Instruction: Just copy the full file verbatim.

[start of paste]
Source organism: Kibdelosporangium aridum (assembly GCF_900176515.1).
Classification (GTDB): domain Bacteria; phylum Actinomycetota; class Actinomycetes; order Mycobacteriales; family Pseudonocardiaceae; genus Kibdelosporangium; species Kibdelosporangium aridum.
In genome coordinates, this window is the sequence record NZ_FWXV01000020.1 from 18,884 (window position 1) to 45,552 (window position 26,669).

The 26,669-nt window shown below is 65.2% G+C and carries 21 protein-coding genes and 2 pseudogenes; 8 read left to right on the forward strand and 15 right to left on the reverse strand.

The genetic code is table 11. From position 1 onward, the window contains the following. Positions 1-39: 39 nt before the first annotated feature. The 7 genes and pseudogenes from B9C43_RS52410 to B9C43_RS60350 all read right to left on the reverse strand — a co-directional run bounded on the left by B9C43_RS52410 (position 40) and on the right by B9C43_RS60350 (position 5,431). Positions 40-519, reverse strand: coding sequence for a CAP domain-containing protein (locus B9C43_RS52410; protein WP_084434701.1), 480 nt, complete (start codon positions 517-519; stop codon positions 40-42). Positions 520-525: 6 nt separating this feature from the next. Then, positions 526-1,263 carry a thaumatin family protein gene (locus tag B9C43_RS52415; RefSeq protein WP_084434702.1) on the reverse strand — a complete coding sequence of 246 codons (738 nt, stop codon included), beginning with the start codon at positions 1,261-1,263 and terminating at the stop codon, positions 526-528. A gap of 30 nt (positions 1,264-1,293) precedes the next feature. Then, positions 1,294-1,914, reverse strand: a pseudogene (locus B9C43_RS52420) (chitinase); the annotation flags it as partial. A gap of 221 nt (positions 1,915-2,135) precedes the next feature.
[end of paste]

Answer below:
Source organism: Kibdelosporangium aridum (assembly GCF_900176515.1).
Classification (GTDB): domain Bacteria; phylum Actinomycetota; class Actinomycetes; order Mycobacteriales; family Pseudonocardiaceae; genus Kibdelosporangium; species Kibdelosporangium aridum.
In genome coordinates, this window is the sequence record NZ_FWXV01000020.1 from 18,884 (window position 1) to 45,552 (window position 26,669).

The 26,669-nt window shown below is 65.2% G+C and carries 21 protein-coding genes and 2 pseudogenes; 8 read left to right on the forward strand and 15 right to left on the reverse strand.

The genetic code is table 11. From position 1 onward, the window contains the following. Positions 1-39: 39 nt before the first annotated feature. The 7 genes and pseudogenes from B9C43_RS52410 to B9C43_RS60350 all read right to left on the reverse strand — a co-directional run bounded on the left by B9C43_RS52410 (position 40) and on the right by B9C43_RS60350 (position 5,431). Positions 40-519, reverse strand: coding sequence for a CAP domain-containing protein (locus B9C43_RS52410; protein WP_084434701.1), 480 nt, complete (start codon positions 517-519; stop codon positions 40-42). Positions 520-525: 6 nt separating this feature from the next. Then, positions 526-1,263 carry a thaumatin family protein gene (locus tag B9C43_RS52415; RefSeq protein WP_084434702.1) on the reverse strand — a complete coding sequence of 246 codons (738 nt, stop codon included), beginning with the start codon at positions 1,261-1,263 and terminating at the stop codon, positions 526-528. A gap of 30 nt (positions 1,264-1,293) precedes the next feature. Then, positions 1,294-1,914, reverse strand: a pseudogene (locus B9C43_RS52420) (chitinase); the annotation flags it as partial. A gap of 221 nt (positions 1,915-2,135) precedes the next feature.